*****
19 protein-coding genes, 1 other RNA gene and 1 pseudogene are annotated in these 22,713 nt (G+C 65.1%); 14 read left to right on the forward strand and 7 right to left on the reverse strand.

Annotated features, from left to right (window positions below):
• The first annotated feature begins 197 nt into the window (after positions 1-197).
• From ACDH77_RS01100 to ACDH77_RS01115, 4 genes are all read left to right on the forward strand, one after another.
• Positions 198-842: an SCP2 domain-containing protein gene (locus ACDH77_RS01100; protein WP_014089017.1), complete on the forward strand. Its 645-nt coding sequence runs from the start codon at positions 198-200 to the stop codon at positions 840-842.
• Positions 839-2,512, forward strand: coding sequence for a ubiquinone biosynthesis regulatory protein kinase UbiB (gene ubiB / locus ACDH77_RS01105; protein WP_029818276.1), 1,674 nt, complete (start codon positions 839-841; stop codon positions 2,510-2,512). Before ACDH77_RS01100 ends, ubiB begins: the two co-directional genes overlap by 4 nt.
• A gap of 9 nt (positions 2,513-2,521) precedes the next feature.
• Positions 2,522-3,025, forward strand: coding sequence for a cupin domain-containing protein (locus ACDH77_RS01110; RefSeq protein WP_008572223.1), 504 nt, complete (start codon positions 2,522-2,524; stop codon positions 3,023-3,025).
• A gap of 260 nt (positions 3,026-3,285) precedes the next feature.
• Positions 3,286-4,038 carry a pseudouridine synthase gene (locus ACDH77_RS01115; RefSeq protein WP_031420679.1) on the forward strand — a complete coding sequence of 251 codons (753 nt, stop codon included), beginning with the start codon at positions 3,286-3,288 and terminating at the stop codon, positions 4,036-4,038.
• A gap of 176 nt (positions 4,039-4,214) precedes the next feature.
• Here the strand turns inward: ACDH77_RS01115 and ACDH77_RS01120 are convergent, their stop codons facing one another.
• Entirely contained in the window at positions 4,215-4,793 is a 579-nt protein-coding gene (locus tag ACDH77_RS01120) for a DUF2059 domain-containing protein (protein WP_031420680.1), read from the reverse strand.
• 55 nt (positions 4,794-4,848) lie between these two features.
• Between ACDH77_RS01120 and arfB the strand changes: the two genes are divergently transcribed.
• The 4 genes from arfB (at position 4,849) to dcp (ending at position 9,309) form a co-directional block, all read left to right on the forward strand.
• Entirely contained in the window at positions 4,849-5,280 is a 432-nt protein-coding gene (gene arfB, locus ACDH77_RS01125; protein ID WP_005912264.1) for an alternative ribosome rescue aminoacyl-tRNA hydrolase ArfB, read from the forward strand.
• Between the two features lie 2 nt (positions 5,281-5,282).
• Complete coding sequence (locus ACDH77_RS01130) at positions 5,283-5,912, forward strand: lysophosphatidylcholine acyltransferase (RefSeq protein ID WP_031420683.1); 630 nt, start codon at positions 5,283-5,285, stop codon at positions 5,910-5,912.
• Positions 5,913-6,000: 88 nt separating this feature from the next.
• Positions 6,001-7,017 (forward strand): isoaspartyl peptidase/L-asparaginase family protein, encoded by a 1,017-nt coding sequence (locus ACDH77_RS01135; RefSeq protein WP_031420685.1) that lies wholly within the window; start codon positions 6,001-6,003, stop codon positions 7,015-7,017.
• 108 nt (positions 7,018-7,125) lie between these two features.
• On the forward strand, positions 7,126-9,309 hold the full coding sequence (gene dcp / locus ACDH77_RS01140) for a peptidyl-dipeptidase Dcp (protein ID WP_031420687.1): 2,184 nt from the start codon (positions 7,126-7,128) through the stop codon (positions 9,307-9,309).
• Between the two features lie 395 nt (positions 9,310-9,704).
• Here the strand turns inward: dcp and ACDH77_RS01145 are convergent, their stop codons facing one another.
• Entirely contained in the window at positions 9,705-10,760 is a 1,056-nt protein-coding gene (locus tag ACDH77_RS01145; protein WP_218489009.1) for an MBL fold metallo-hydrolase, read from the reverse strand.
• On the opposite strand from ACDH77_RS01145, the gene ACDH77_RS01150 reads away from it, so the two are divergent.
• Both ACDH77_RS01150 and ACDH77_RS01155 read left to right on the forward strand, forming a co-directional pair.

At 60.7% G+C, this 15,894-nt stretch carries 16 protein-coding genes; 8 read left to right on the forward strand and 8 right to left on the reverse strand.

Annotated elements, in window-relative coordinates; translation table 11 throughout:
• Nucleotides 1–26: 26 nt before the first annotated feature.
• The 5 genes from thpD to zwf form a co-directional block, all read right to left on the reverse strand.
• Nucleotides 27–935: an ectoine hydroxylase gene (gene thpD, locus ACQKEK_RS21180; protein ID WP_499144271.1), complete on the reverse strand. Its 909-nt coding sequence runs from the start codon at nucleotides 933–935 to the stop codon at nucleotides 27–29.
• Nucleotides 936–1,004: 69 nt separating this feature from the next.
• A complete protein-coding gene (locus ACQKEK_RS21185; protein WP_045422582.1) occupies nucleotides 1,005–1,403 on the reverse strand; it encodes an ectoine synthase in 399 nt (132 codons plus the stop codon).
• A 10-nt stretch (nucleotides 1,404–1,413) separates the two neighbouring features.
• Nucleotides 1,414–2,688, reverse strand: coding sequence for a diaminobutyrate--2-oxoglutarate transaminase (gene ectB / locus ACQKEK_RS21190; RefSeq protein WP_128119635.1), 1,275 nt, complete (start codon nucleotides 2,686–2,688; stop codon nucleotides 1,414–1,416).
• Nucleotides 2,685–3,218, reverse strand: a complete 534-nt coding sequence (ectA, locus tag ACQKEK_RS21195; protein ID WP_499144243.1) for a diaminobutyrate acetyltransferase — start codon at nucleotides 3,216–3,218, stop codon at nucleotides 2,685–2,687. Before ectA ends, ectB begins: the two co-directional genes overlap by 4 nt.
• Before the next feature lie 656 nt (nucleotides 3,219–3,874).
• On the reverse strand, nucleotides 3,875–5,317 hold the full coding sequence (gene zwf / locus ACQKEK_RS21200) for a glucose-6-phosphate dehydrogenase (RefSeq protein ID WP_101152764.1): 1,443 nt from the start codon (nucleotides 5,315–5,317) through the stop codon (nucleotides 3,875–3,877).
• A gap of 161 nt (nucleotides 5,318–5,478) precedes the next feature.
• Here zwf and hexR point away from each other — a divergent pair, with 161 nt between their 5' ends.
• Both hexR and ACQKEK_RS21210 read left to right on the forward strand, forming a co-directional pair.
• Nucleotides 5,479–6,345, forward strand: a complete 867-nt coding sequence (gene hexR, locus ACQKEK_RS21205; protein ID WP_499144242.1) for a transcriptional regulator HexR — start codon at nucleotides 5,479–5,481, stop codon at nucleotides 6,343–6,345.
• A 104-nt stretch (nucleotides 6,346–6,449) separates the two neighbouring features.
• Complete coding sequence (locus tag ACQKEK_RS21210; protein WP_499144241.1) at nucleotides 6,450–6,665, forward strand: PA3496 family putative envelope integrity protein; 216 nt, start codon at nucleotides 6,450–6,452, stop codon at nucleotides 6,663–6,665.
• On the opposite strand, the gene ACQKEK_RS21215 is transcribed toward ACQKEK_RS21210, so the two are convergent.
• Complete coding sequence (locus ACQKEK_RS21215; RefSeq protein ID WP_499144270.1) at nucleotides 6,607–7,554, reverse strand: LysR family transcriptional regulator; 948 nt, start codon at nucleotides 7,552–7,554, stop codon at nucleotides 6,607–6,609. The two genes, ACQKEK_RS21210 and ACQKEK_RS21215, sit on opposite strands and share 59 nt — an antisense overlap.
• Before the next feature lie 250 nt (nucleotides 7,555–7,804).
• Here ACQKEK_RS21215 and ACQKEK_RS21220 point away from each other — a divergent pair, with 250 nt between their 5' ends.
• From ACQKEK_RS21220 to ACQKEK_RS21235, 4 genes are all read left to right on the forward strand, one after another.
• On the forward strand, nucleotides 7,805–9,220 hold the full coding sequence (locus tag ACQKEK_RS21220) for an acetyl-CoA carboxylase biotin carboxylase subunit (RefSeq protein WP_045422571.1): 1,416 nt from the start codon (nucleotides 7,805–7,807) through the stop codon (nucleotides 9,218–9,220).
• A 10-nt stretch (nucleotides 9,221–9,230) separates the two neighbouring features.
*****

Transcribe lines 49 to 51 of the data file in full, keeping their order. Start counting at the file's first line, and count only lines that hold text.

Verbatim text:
• Before the next feature lie 250 nt (nucleotides 7,555–7,804).
• Here ACQKEK_RS21215 and ACQKEK_RS21220 point away from each other — a divergent pair, with 250 nt between their 5' ends.
• From ACQKEK_RS21220 to ACQKEK_RS21235, 4 genes are all read left to right on the forward strand, one after another.